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Two of the most common virtual application delivery methods are server-based and client-based delivery. Each has its upsides and downsides.
With server-based virtual application delivery methods, the app lives on a server in the data center. In a client-based model, the app lives locally on the end user's device. The approach IT takes comes down to business requirements.
Most IT departments implement a centralized server-based model because they require the ability to control the applications above all else, as well as to restrict the ability of users to copy data to or from the application -- a common data loss scenario.
Before IT professionals implement either of these virtual application delivery methods in the field, they must do a lot of research and testing so they can make educated decisions based on the use cases they have.
The server-based approach
Server-based application delivery tools include Microsoft RemoteApp, Citrix Virtual Apps and VMware Horizon Apps. Of the virtual application delivery methods, the server-based approach provides a number of advantages, including:
Central management of the user experience. This can include the ability to restrict or grant access to tools and applications based on user profiles. This makes it easier to scale up and maintain a good security posture.
Central management of patching. This is a very important consideration in the ever-changing world of desktop security. IT can patch and redeploy desktops and apps extremely quickly and with effectively little human interaction.
Retaining control. The data never leaves the data center, which helps reduce the risk of data theft in all its forms. When a user leaves the company, for example, removing access to corporate resources becomes a trivial exercise. IT pros can also enforce control at the network layer and use data exfiltration prevention tools. In short, the security posture is much more compelling.
Citrix Virtual Apps takes security even further by using one server instance and essentially running all the user sessions as a containerized experience. This means that IT does not have to squander excessive hardware resources duplicating multiple instances of the same underlying infrastructure.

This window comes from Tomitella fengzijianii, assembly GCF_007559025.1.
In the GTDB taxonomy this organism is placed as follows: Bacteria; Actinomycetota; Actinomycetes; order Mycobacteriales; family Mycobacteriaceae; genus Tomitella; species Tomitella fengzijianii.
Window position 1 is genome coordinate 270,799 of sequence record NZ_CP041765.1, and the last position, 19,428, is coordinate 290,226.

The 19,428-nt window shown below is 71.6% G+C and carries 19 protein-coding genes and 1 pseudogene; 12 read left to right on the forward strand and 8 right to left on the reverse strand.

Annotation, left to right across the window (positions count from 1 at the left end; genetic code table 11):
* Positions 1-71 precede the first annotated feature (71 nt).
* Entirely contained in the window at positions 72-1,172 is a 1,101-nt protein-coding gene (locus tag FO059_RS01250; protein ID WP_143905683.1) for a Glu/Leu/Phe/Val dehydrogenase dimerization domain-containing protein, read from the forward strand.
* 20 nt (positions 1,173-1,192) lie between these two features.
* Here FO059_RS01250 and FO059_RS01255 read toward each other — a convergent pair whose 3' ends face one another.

The control that the server-based approach delivers does come at a cost. Most server-based application management and delivery tools require additional licensing. Such products include Microsoft Remote Desktop, which requires a Microsoft Client Access License to run. The licenses can be expensive depending on how IT provides the applications and how users consume them.
The client-based approach
On the flip side of the virtual application delivery methods, client-based models such as Microsoft App-V have a different set of pros and cons. Some of the positive items include:
No licensing required in terms of remote access. IT still may need to get licenses to run the applications depending on the vendor.
Users can run applications without network connectivity. Because network connectivity is not required, users can consume the app anywhere. Some applications still require network access to run.
On the negative side, because IT no longer controls the application centrally, there is a certain element of risk with the data living locally on users' devices, which are potentially susceptible to loss or theft. Depending on the sensitivity of the application, this may or may not be an issue. Some products enable IT to deliver the application in a securely encrypted and sandboxed deployment to help ensure security if a device is lost.
If an employee is terminated, a client-based approach can present issues when removing access from that user. IT can mitigate this to some degree by requiring network updates when a device starts up.
Backups can also be an issue because the system is not within the data center and bandwidth is not always plentiful. As a result, a client-based approach can present issues around making sure there is a backup of critical data.